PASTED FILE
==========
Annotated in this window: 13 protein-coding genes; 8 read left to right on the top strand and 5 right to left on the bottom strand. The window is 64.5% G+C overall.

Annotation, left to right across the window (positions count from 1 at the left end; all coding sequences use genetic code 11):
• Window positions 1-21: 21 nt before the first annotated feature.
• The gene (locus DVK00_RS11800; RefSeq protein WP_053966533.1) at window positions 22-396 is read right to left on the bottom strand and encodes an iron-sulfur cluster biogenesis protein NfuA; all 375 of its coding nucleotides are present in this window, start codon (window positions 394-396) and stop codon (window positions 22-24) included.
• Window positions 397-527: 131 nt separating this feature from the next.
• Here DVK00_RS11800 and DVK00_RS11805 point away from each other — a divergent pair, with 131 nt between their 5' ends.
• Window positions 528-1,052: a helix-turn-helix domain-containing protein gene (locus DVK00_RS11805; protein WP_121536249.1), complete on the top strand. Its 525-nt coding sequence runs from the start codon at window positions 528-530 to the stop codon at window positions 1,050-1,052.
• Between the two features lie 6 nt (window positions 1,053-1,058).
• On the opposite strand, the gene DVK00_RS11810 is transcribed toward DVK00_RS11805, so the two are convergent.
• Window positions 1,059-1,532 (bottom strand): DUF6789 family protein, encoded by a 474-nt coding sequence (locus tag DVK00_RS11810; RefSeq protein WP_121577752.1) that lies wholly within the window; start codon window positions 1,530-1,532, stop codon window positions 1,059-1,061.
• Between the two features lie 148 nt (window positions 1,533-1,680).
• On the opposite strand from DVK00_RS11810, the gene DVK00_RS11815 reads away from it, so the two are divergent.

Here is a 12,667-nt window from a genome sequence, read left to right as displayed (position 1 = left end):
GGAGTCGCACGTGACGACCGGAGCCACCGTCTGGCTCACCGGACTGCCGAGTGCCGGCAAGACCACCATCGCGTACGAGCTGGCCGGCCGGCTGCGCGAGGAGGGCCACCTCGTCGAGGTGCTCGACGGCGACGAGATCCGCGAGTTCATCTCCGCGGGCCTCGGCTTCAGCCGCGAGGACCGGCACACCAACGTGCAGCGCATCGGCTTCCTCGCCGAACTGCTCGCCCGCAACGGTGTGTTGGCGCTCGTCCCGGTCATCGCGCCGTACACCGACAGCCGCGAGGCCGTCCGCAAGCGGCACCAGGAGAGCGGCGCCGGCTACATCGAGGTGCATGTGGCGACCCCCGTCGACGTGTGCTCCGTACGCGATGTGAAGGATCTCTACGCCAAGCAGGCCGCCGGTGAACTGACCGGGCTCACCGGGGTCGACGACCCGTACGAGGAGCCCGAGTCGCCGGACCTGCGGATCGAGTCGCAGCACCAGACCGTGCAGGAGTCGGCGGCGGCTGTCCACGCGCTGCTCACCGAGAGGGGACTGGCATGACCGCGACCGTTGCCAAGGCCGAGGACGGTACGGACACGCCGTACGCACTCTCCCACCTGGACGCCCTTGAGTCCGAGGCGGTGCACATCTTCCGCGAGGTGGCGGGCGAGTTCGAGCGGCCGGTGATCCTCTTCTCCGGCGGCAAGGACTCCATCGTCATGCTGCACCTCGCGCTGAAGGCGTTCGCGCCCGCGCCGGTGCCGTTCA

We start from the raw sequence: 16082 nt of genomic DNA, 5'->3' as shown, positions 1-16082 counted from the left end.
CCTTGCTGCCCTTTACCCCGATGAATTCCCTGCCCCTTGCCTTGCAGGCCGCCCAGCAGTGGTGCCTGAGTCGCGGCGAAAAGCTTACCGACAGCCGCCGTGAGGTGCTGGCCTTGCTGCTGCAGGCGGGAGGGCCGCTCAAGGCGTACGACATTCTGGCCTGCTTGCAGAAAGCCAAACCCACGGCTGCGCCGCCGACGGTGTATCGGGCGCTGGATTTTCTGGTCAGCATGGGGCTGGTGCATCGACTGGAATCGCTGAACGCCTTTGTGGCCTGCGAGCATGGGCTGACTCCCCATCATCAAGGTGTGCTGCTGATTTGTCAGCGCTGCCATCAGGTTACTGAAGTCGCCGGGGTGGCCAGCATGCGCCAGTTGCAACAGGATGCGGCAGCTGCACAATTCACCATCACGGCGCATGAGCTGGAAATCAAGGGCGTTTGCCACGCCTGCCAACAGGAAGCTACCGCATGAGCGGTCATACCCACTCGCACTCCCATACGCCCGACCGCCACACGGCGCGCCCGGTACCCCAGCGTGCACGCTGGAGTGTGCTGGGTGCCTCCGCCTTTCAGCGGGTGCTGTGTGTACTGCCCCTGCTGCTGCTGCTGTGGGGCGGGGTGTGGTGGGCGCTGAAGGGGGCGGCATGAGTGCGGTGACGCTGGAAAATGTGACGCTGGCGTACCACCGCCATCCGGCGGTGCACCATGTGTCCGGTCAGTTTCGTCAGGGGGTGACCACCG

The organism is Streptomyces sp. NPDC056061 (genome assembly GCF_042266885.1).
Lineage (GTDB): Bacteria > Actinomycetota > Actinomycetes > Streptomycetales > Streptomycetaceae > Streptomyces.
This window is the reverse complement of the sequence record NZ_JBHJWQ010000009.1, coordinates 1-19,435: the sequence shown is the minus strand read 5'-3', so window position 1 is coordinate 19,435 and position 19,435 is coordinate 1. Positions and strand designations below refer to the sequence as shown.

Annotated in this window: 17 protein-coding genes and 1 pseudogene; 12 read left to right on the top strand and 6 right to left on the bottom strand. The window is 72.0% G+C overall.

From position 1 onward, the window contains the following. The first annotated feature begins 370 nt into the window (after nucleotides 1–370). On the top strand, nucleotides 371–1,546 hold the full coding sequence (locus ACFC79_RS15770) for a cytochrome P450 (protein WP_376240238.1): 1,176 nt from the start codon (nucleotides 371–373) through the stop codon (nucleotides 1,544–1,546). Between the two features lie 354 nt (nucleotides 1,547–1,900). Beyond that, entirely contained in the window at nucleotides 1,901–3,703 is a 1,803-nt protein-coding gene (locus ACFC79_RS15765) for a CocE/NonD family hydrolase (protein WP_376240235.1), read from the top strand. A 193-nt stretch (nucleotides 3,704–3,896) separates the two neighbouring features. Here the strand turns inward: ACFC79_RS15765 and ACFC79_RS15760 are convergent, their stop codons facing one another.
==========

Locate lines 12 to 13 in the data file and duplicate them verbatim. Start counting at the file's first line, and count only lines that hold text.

• On the opposite strand from DVK00_RS11810, the gene DVK00_RS11815 reads away from it, so the two are divergent.

Here is a 12,667-nt window from a genome sequence, read left to right as displayed (position 1 = left end):